12:28 teri-schultz There is a fear that every ATM withdrawal can be scrutinized by the Americans (who, frankly, are not trusted here because of "Patriot Act"-like provisions) and
12:29 teri-schultz Europeans don't like that idea one bit. Same with the transfer of personal details every time a European gets on a flight to the U.S. They're fed up with that --
12:29 teri-schultz EVEN with increased terrorism threats.
12:29 GP-ChatHost Okay, we have another question from the audience:
12:29 GP-ChatHost How do ordinary people in Brussels feel about the security threat? What is the mood in the street?
12:30 teri-schultz Here in Brussels, no noticeable difference. As the capital of the European Union, there are always a bunch of security guys milling about
12:31 teri-schultz in front of the European Union headquarters and of course NATO headquarters are heavily guarded. But the Belgian government openly admitted it did
12:32 GlobalPost And the US embassy is like a fortress (as they are in every country now). A fortress of Jersey barriers.
12:32 teri-schultz not read the terrorism data in the same way as some other governments and was not going to increase security around the EU. I was frankly shocked by that!
12:32 teri-schultz That's true -- U.S. embassies everywhere are always on high alert.
12:32 teri-schultz Tourism officials have been grumbling a bit...
12:33 teri-schultz but the average citizen I daresay has not paid much attention to the U.S. alert.
12:33 GlobalPost Interesting. Will there ever be a meeting of the minds between the US and EU on terror -- since 9/11 didn't happen there?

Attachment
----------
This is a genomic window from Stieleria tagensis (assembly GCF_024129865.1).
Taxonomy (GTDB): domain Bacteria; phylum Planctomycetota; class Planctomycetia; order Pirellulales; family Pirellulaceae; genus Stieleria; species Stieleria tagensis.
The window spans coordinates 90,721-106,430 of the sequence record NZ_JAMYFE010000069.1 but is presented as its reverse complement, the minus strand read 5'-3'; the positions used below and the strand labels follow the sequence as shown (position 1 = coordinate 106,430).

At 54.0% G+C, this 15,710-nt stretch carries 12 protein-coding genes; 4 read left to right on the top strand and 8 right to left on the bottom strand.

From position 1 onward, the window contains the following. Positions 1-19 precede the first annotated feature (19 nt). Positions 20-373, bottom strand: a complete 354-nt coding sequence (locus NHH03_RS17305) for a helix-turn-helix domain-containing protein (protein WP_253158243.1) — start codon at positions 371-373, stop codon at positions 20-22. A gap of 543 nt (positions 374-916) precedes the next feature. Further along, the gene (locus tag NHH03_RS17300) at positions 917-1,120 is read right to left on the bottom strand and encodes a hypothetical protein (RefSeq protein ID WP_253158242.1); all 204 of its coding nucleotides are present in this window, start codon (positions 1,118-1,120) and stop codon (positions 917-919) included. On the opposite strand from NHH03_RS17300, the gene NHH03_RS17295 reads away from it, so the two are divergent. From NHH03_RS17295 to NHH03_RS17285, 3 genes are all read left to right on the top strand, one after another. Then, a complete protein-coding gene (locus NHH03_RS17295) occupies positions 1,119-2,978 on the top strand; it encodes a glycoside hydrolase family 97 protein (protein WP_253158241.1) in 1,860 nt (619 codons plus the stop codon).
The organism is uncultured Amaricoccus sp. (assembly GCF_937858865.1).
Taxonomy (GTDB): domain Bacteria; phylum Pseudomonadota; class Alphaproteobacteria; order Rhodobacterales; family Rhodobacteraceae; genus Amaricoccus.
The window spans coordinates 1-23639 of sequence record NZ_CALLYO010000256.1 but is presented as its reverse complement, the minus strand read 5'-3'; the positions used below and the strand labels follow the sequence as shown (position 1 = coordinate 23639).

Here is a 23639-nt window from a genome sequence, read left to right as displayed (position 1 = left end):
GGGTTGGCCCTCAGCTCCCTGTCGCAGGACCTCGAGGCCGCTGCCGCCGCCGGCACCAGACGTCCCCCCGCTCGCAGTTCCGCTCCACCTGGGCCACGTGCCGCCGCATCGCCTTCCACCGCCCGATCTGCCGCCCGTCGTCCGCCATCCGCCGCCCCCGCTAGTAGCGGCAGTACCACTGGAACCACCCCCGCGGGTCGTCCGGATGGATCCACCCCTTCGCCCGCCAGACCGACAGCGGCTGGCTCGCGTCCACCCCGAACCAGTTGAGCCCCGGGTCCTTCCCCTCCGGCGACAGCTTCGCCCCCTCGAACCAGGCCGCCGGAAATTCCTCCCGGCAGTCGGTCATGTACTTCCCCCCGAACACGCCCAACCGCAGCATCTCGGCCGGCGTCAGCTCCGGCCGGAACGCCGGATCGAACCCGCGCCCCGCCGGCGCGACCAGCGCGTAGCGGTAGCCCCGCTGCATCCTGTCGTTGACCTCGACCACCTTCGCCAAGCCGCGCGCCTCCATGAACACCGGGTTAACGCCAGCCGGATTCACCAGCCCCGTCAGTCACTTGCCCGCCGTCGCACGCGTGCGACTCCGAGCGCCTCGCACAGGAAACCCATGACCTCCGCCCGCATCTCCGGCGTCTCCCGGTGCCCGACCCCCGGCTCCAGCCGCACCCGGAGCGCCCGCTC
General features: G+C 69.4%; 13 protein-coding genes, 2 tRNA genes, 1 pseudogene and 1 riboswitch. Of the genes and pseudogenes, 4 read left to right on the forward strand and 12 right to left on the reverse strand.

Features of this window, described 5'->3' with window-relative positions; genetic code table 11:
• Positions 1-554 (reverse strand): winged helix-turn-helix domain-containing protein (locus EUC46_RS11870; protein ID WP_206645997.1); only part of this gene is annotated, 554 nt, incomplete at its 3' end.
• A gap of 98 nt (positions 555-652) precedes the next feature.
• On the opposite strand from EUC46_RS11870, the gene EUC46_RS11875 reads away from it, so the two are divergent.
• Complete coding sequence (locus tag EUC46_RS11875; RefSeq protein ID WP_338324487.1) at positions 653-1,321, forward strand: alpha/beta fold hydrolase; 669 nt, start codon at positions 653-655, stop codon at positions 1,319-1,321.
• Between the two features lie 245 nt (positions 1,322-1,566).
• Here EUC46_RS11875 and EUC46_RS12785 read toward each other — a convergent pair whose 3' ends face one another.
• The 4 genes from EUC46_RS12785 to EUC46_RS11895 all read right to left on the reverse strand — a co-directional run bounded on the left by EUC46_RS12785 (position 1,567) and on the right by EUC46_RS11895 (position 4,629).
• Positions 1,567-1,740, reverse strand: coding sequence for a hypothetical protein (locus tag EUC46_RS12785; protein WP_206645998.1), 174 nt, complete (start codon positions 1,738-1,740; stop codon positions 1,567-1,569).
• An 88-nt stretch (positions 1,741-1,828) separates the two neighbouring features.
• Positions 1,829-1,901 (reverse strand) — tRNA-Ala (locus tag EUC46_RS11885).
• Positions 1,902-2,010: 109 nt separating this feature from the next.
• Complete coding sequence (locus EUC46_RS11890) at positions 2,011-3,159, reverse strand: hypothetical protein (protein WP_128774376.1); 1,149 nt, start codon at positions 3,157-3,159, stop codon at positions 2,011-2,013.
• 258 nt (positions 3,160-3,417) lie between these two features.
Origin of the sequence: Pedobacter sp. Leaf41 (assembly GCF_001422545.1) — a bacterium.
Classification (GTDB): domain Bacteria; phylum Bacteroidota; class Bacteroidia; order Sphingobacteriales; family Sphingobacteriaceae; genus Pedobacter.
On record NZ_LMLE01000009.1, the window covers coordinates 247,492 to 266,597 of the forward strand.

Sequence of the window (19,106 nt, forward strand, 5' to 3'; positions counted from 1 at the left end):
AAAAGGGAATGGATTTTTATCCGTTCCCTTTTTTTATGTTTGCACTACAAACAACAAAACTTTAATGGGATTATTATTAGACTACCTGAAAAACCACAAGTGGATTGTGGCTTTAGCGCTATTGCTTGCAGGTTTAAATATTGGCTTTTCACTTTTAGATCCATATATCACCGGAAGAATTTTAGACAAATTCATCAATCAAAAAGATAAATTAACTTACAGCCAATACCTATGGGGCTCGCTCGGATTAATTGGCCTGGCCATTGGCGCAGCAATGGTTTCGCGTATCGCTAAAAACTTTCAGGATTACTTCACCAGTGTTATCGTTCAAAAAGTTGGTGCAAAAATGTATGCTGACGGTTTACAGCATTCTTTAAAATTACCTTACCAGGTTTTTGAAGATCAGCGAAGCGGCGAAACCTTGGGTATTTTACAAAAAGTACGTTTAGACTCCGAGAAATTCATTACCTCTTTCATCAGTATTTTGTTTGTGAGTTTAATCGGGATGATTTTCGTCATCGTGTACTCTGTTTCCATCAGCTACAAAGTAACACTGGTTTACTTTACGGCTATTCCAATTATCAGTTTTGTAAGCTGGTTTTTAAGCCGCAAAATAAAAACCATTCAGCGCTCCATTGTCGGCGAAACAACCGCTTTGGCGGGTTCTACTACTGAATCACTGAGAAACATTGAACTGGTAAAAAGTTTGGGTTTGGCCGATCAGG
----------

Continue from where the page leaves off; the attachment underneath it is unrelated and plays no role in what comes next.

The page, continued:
12:33 teri-schultz Ya know, I honestly don't think there will be.
12:34 teri-schultz I'm glad I was able to watch a press conference this afternoon right after EU commissioners and ministers met with a DHS official to discuss the U.S. alert and
12:35 teri-schultz even the counter-terrorism officials from Belgium (as the current EU president) and the EU were very easy to read in their difference of opinion about how
12:36 teri-schultz terrorism information should be handled. They acknowledged that the threat is real but they definitely did not agree across the board that such an alert
12:36 teri-schultz should be released to the public when there was not more specific information that could be shared, and in their minds, put to practical use.
12:36 GP-ChatHost Okay, I think that's all we have time for today.
12:36 GP-ChatHost Before we go, I have a special message for Barbara, our esteemed Europe editor (EEE), who served as "GlobalPost" for today's chat:
12:36 GP-ChatHost Here goes:
12:36 GP-ChatHost Happy Birthday to you, Happy Birthday to you, Happy Birthday dear Barbara, Happy Birthday to you!!!!!
12:37 GP-ChatHost Thanks to everyone for joining us today!
12:37 teri-schultz And everyone wish her a good night's sleep from her newborn boy!!
12:37 GP-ChatHost Check back next week.
12:37 teri-schultz Thanks everyone!
12:37 GlobalPost Aw. The cake is on me! THanks all. And thanks Teri.
12:37 GP-ChatHost We're hoping that Rumsfeld will reveal his/her true identity
12:37 GP-ChatHost Meanwhile, Great job Teri.
12:37 teri-schultz Please read my dispatch this week and leave more questions there...I'll check it!
12:37 GP-ChatHost Keep up the good work in Brussels.
12:37 teri-schultz Thanks -- a real pleasure.
12:37 GP-ChatHost And great questions this week.
12:37 GP-ChatHost If anyone in the audience has a suggestion for a chat topic
12:38 GP-ChatHost you can email us at passport@globalpost.com
12:38 GP-ChatHost That's it for now!
12:38 GP-ChatHost Buh-bye
12:39 GlobalPost P.S. Here's Teri's story if you have more questions: http://www.globalpost.com/dispatch/france/101006/europe-terrorism-travel-advisory